Charles "Tracy" Carter
County Commission, 1st District
(two county commissioners are elected from each district)
County Commission, 2nd District
L. Mark Workman
County Commission, 3rd District
County Commission, 4th District
County Commission, 5th District
Assessor of Property
District Attorney General, 10th Judicial District
Constable, 3rd District
Circuit Court Judge, 10th Judicial District Part III
Criminal Court Judge, 10th Judicial District
Barring an unlikely late campaign by a write-in candidate, the McMinn County, Tenn., mayor and sheriff's races will be decided on May 6 in the primary election.
Three Republican candidates are competing for the county mayor position, including the incumbent, John Gentry. A pair of Republicans is vying for the sheriff position, including incumbent Joe Guy.
No Democrats are on the ballot for either position.
A challenger to Gentry for county mayor is lifelong McMinn County resident Kelly Shepherd, who is running under the slogan "for change, jobs and future" as he seeks to inject the principles learned through a business career into his first political foray and bring jobs to McMinn County.
"That's my main issue," Shepherd said. "I know it's going to be a tough road, but I want to get jobs in here."
Shepherd, 69, is a veteran of the local family oil business started by his father, named Kelly Shepherd & Sons.
Gentry, 46, is vying for re-election to a fourth term after what he considers a successful push through the economic recession and a fiscally responsible effort by the county government to facilitate an economy welcoming to industry and development.
"I think we're known best for our financial management," Gentry said.
He added that McMinn County property tax rates are now among the best in the state, and he said it is the only debt-free county in the state.
"Government does not create jobs," Gentry said. "The private sector creates jobs. What we try and do is create an environment where the private sector can flourish, and that's what we've done."
Charles "Tracy" Carter is also on the primary ballot as a Republican mayoral candidate. He is proposing a more dynamic economic plan to attract businesses.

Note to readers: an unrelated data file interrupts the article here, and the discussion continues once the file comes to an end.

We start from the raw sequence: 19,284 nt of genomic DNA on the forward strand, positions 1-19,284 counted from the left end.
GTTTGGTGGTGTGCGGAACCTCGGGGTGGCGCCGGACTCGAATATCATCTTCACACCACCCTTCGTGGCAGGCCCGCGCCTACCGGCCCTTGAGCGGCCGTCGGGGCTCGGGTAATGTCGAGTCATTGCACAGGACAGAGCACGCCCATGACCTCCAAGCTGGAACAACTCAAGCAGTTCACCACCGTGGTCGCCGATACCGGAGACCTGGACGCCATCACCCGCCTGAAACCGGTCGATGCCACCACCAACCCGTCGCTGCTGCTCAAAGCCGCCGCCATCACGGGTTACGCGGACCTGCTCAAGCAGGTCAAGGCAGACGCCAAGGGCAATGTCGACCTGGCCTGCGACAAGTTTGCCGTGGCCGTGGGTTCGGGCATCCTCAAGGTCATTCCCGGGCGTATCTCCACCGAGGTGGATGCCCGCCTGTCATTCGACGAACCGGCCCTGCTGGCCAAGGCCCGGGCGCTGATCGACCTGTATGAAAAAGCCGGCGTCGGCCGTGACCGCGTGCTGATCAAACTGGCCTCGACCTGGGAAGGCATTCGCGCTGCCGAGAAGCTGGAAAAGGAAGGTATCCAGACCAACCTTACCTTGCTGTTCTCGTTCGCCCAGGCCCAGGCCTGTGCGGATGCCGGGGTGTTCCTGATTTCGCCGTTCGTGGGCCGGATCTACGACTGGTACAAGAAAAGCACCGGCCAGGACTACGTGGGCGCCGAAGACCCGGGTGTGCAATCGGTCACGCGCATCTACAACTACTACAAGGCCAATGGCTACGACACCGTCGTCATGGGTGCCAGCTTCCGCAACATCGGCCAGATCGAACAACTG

"To actually attract jobs you've got to offer incentives and offer things in your county, and that requires spending money," Carter said. "It's economics 101."
In the sheriff's race, Guy is up against Tim Smith, a former McMinn County chief deputy with 22 years of experience in various law enforcement roles within the county. Smith was with the McMinn County Sheriff's Department from 1994 to 2010. His campaign focus is on increasing the McMinn County clearance rate, which is essentially a measure of the number of crimes solved.
Guy, who is seeking a second term as sheriff, said he is proud of the work the sheriff's department has done to reduce meth usage -- and crime in general -- in McMinn County over the last four years. He said a strategy is being developed to address burglaries and thefts in the county over the next four years.
On the Democratic side, only four candidates are running in the primaries for the 26 positions on the ballot, and none of the four are facing competition. By contrast, 49 are competing in the Republican primaries and creating 13 contested primaries.
All five of the County Commission primaries are contested primaries on the Republican side. No Democrats are vying for County Commission seats.
Early voting begins April 16 at the McMinn County Election Commission Office.
Contact staff writer David Cobb at email@example.com or 423-757-6731.